A study published last month conclusively stated that shock wave therapy for children with spastic cerebral palsy is a viable treatment option to improve gait and mobility. This type of treatment for cerebral palsy has been researched extensively in the past, but the authors of this study weren’t shy in flatly stating that “shock wave therapy is effective in the treatment of [spastic] muscles which help those children to become more independent and participate in everyday activities.”
The study specifically looked at children with spastic hemiplegia, which is a type of cerebral palsy defined by rigidity in one side of the body and occurs in approximately 20 percent of all cases of CP.
One of the main problems children with spastic hemiplegia struggle with is walking normally. Although most children with this type of cerebral palsy learn how to walk, the rigidity in their foot causes them to walk with an awkward gait. These children usually have high muscle tone in either their right or left foot, which prevents them from being able flex the muscles in the foot necessary for walking properly.
The specific problem areas in question are the plantar flexor muscles. High tension in these muscles causes children with CP to walk on the tips of their toes. This creates an unbalanced cadence when walking because the foot is not able to be placed flat on the floor.
What Exactly Is Shock Wave Therapy?
The traditional treatments for correcting gait in children with spastic hemiplegia encompass a variety of physical therapies. Stretching the muscles, plaster casts, splints and even medicines to relieve muscle tension have all been used to help reduce muscle tension and improve a child’s ability to walk. But shock wave therapy can be just as effective.
Although it may sound intense to the uninitiated, shock wave therapy is a simple, noninvasive treatment to reduce muscle tension. A physical therapist simply applies a gel and uses a device to deliver the “shock waves” to the foot.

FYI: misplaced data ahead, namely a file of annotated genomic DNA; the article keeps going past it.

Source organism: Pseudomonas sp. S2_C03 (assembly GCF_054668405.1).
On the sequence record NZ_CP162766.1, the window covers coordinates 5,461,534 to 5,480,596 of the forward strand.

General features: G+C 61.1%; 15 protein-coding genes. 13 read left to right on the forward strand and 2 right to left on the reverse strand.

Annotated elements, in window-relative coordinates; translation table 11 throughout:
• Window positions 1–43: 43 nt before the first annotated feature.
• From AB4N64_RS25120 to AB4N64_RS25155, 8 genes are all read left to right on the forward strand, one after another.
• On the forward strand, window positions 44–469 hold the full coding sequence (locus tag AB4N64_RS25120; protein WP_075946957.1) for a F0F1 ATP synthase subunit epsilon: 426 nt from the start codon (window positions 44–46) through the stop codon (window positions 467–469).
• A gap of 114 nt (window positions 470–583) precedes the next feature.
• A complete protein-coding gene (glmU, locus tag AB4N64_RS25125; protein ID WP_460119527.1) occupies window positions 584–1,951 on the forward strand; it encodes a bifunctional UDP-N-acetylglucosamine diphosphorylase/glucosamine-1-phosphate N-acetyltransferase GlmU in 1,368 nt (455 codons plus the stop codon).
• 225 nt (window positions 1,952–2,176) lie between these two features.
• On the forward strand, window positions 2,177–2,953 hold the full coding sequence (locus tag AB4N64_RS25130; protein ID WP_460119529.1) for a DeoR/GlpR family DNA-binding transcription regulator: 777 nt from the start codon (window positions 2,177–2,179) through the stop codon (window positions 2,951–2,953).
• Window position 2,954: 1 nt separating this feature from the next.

These shock waves are actually strong sound waves that travel through the tissue and muscle of the foot to relieve any tension and reduce muscle tone. Shock wave therapy is commonly used to treat plantar fasciitis and sports-related muscle injuries.
How Effective Was the Study?
This study tested the effects of shock wave therapy among a group of thirty children with spastic hemiplegia. Fifteen of the children underwent typical physical therapy procedures and received three sessions of shock wave therapy over the course of a week. The other 15 children were the control group and were only treated via traditional physical therapy. The purpose of the control group was for the researchers to have a basis of comparison, and what they found was encouraging.
In one short week of receiving shock wave therapy, the children treated had a significant improvement in gait and mobility over the control group.
By reducing the muscle tone in the affected foot, the children with spastic hemiplegia were more capable of placing their foot firmly and evenly on the ground, allowing them to walk faster, with smoother cadence and in longer strides. The children in the study had a reduction in spasticity that lasted for up to two months.
Is Shock Wave Therapy Right for Your Child?
Physical therapy is the touchstone of treatment for children with spastic hemiplegia. Shock wave therapy is certainly an option for many of these children, but it may not be as effective for children with more severe cases of rigidity. It also may not be as effective for other types of spastic cerebral palsy. The best thing parents can do is talk to their child’s physical therapist about whether they offer shock wave therapy and if it is an option for their child.